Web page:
With the legalization of same-sex marriage came a new problem for LGBTQ couples – they’re feeling pressure to pop the question, according to a new study from UBC.
With same-sex marriage having been outlawed for so many years, gay couples largely developed relationship models that didn’t conform to societal norms, reads the study. Now that it’s legal, some same-sex couples feel the need to obey the status quo.
A lot of participants came of age when coming out meant letting go of access to marriage,” said study co-author Katherine Lyon. “On a legal level, same-sex marriage is essential. But socially, when you get access to a new rite or institution like marriage, it can change how people think about themselves and their relationship. ”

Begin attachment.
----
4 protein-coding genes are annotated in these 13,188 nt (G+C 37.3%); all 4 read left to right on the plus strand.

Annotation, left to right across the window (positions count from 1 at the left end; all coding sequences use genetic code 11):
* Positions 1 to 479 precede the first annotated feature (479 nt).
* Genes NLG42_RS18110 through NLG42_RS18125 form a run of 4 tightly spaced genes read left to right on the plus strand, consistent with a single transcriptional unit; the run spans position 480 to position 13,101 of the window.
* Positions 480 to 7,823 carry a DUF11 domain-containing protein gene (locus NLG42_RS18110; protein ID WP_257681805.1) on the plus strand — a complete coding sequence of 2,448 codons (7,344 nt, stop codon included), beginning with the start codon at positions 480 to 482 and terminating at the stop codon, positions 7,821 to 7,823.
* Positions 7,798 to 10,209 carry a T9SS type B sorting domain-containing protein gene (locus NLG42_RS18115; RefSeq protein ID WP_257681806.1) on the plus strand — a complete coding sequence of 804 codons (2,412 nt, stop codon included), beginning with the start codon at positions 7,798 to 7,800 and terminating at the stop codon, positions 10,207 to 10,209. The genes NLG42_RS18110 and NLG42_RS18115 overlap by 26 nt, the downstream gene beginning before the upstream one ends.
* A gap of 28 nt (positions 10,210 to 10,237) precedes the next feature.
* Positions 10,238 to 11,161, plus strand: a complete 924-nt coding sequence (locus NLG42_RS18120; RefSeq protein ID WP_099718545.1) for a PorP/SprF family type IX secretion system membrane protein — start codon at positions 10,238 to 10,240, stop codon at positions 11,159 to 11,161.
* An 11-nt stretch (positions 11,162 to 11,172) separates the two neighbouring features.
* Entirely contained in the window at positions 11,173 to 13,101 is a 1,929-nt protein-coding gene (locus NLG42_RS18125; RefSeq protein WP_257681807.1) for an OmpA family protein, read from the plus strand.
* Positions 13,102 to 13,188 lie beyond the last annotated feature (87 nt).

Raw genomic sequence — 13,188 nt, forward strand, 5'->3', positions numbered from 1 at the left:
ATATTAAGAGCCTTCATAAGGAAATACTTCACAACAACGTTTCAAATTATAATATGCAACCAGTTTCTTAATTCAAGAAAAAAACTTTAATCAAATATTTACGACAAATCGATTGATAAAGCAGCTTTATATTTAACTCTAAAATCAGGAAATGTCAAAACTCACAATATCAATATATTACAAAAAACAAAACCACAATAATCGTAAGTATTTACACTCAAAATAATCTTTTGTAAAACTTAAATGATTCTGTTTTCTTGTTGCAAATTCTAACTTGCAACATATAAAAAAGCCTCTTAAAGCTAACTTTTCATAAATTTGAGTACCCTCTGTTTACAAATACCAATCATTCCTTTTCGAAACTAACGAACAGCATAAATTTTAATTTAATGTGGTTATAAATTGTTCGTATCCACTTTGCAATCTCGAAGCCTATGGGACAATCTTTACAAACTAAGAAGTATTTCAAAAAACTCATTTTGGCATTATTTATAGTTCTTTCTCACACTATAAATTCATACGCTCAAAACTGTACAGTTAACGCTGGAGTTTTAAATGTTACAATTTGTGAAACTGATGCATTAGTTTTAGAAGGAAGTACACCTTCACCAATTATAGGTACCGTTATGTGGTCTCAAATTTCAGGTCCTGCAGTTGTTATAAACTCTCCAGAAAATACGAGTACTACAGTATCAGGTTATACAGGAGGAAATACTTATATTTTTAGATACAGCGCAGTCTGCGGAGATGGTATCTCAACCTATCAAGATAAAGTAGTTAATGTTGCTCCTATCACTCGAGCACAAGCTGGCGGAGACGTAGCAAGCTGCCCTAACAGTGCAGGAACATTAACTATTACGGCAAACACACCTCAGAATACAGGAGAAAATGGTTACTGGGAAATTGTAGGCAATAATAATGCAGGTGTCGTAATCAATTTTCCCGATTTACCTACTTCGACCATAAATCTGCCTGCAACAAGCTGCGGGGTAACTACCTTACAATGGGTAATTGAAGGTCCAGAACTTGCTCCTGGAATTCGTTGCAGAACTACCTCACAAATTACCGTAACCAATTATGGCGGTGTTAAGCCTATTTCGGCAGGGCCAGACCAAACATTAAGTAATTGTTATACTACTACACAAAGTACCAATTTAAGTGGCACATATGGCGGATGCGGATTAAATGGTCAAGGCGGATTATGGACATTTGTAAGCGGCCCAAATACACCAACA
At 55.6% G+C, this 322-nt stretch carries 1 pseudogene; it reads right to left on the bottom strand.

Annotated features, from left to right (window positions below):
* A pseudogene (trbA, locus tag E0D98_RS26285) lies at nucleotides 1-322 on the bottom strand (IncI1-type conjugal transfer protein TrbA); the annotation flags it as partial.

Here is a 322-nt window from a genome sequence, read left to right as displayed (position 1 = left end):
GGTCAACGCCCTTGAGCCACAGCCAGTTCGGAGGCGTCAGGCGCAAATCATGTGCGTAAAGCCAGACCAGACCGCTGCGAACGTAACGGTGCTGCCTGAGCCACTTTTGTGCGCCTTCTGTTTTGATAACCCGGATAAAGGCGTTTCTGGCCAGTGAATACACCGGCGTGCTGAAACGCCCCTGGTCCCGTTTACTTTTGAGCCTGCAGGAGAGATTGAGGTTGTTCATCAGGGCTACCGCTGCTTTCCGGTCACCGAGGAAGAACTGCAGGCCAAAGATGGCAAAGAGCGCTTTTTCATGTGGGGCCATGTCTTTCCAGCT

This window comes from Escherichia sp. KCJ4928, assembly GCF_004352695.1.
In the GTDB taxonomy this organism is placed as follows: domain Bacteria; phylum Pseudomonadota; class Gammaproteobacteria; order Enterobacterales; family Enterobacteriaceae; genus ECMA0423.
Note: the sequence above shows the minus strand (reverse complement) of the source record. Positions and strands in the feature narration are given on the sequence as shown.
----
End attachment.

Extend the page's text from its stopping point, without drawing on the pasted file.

Part of the reason gay couples might be feeling pressure to get hitched is to legitimize their relationships, especially when facing prejudice. Even as an increasing number of couples of all kinds are living together before marriage, this shows marriage remains the relationship standard in Canada, according to the study.
“It was surprising how prominent marriage became in participants’ lives,” said Lyon. “Suddenly more people wanted to talk to them about their relationship and getting married.”
Some participants say they are making an active choice not to marry, as they don’t agree with the institution.
Twenty-two people in same-sex common law relationships were interviewed by researchers from UBC’s Department of Sociology.